Driver with a Disqualifying condition – FMCSA vs. HIPAA
Marie and Suzanne wonder:
Q: Was wondering what action a health care organization should take if they become aware a DOT driver has a disqualifying condition and still driving. The driver sought urgent care treatment for a injury that occurred secondary to a self reported seizure and known seizure disorder. During the course of the urgent care visit the provider became aware the patient was a current DOT driver. I advised them to inform the driver he is not qualified to drive, must see his DOT medical examiner, and document this in the record he has been informed. In addition to this is there an obligation to notify his company? Or the DOT?
This was my answer, but did I use the term “trumps” inappropriately?
A: Confirming with FMCSA, you may alert the employer and the state DMV and report directly to FMCSA. You may even remain anonymous if desired. Public safety trumps HIPAA concerns in these instances.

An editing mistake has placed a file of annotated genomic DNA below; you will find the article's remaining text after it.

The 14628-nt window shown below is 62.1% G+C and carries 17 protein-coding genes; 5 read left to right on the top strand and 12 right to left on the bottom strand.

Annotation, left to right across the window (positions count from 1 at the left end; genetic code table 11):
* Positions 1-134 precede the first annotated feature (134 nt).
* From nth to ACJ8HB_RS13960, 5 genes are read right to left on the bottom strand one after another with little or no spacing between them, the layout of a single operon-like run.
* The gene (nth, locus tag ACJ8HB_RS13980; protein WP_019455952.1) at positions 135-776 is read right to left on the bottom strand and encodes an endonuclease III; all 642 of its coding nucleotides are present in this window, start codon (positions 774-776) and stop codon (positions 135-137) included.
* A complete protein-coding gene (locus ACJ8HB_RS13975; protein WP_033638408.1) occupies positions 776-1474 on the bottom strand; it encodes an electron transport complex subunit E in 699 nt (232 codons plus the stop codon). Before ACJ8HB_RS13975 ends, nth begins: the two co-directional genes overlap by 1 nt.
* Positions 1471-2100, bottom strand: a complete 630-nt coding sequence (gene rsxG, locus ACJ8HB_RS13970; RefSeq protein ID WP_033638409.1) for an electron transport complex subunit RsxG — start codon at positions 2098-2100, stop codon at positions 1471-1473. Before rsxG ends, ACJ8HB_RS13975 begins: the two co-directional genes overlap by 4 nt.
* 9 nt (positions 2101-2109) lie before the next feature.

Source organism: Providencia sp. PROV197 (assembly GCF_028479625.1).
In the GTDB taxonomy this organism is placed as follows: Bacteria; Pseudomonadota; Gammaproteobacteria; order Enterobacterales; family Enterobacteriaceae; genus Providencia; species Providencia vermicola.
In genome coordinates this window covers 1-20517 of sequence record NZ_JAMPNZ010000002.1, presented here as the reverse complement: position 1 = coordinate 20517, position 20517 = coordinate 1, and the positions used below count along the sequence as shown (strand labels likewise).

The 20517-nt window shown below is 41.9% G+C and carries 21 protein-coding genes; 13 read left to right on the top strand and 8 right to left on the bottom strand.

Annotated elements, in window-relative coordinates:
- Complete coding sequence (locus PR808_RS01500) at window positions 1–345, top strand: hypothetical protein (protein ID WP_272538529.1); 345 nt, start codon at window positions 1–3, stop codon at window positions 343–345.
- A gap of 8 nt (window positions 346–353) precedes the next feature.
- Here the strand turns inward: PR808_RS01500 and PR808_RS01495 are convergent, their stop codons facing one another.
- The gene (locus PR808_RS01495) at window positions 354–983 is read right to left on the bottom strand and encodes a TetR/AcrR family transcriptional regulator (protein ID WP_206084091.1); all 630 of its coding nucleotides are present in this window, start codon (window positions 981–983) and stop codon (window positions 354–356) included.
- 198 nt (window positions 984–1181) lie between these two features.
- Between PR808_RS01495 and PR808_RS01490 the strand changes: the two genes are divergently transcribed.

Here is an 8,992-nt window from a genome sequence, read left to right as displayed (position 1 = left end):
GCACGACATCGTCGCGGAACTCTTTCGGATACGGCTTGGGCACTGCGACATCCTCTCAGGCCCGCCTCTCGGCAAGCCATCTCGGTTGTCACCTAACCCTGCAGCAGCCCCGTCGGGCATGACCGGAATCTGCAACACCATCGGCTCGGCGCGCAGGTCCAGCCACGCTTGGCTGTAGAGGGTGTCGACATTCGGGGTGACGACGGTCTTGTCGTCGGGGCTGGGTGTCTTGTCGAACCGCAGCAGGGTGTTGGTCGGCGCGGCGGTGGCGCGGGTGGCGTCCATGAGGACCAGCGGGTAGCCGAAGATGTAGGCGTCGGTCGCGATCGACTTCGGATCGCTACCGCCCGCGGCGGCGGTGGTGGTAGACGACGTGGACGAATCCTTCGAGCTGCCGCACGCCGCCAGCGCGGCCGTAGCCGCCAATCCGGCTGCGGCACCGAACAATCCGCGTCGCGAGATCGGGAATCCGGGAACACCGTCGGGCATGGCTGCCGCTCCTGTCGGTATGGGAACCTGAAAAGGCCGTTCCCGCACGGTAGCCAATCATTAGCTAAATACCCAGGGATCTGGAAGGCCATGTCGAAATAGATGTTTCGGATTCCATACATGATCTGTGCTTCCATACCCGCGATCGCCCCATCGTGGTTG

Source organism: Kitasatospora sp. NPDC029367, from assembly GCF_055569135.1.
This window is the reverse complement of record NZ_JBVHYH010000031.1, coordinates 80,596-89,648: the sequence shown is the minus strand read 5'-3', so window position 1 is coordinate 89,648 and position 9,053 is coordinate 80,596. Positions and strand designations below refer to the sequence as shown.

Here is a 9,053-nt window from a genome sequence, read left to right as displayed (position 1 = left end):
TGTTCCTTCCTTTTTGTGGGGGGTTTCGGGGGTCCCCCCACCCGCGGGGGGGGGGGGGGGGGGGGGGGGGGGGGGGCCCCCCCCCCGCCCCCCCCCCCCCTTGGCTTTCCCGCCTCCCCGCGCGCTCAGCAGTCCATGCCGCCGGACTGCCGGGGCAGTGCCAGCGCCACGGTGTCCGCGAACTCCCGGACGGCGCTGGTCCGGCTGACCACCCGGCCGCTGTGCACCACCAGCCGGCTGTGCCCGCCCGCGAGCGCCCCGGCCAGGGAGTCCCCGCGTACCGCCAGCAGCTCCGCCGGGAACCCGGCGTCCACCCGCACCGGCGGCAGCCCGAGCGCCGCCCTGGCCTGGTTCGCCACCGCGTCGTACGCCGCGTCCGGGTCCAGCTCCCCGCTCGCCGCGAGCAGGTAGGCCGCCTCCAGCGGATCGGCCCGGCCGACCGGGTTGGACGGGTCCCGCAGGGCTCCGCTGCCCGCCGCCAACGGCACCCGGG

Answer From a Driver Advocate
Then I got this response from Bob Stanton, a highly respected driver advocate (himself a trucker), with whom I have discussed other driver health related topics (Bob is Co-Coordinator of Truckers for a Cause, A patient support group for truck drivers with sleep apnea. Bob also works part time as Driver Liaison for Dedicated Sleep, a firm that handles sleep apnea testing and treatment in transportation. These views are his own and not of Dedicated Sleep):
Fyi. From a patient advocate perspective your answer here has issues. While FMCSA may have an opinion HHS-OCR enforces HIPAA and your answer creates a HIPAA violation .
“Confirming with FMCSA, you may alert the employer and the state DMV and report directly to FMCSA. You may even remain anonymous if desired. Public safety trumps HIPAA concerns in these instances”